Global gold mine production growth will rebound in the coming years, underpinned by higher gold prices and mergers between large mining firms, says research firm Fitch Solutions Country Risk and Industry Research.
The firm expects global gold production to increase from 106-million ounces this year to 133-million ounces by 2029, averaging 2.5% yearly growth.
This would be an acceleration from the average growth of just 1.2% over 2016 to 2019.
Fitch Solutions forecasts China’s gold production to remain roughly stagnant between this year and 2029, with an average yearly growth rate of 0.2%. This is a notable slowdown compared with output over the previous decade.
The country’s gold output has been challenged by strict environmental regulations and the closure of smaller mines, and falling ore grades in general. Despite this, the country is expected to remain the largest global producer of gold ore by a considerable margin.
Australia’s gold sector is expected to see modest production growth over the next decade, supported by a strong project pipeline, rising gold prices and competitive operating costs. Fitch Solutions forecasts the country’s production will increase from 11.7-million ounces this year to 14.2-million ounces by 2029, averaging 2.2% yearly growth.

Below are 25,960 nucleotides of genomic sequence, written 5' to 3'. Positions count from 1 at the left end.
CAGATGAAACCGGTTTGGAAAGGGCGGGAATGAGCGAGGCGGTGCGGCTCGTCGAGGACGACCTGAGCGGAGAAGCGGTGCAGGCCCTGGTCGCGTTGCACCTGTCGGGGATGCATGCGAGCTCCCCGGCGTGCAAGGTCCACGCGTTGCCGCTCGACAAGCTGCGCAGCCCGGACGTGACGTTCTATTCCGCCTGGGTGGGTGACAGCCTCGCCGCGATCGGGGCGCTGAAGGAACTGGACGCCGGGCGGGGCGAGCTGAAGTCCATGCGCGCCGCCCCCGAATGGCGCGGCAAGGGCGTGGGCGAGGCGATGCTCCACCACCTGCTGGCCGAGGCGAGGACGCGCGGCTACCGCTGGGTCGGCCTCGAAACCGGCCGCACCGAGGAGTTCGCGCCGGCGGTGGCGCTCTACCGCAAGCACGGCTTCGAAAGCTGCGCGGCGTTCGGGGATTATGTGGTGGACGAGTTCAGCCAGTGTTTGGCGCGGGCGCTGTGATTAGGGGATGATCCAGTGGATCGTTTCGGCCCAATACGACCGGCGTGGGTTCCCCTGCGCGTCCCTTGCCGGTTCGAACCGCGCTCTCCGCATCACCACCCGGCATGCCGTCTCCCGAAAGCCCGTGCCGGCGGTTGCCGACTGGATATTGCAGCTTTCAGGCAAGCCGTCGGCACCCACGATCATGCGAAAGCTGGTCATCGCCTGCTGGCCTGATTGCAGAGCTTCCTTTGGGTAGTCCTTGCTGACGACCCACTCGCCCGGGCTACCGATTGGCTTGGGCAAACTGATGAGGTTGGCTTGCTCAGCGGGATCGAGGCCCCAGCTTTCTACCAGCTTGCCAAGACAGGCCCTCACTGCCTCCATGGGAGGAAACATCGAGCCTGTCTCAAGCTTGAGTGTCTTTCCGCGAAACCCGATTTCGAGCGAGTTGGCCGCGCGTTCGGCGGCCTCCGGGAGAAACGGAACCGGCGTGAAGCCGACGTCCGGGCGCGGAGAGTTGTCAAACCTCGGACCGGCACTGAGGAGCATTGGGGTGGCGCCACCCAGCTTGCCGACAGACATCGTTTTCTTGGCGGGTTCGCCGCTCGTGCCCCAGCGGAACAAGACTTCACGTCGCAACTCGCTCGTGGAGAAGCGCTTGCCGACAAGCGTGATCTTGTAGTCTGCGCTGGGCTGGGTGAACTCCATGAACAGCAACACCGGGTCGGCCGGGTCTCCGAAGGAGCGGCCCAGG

Russia’s gold production is expected to accelerate this year and next, as domestic demand for the precious metal is buoyed by the possibility of further Western sanctions on State banks, which will respond by increasing their reserves of gold.
In the longer term, Fitch Solutions expects gold production to be supported by a healthy project pipeline.
The firm says Russia’s gold output is likely to growth from 11.3-million ounces this year to 15.5-million ounces in 2029. This would represent average yearly growth of 3.7% and Russia could overtake China as the world's largest gold miner in 2029.
The US gold mining sector is expected to continue to attract considerable mining investment activity supported by its history of gold exploration and known precious metal deposits.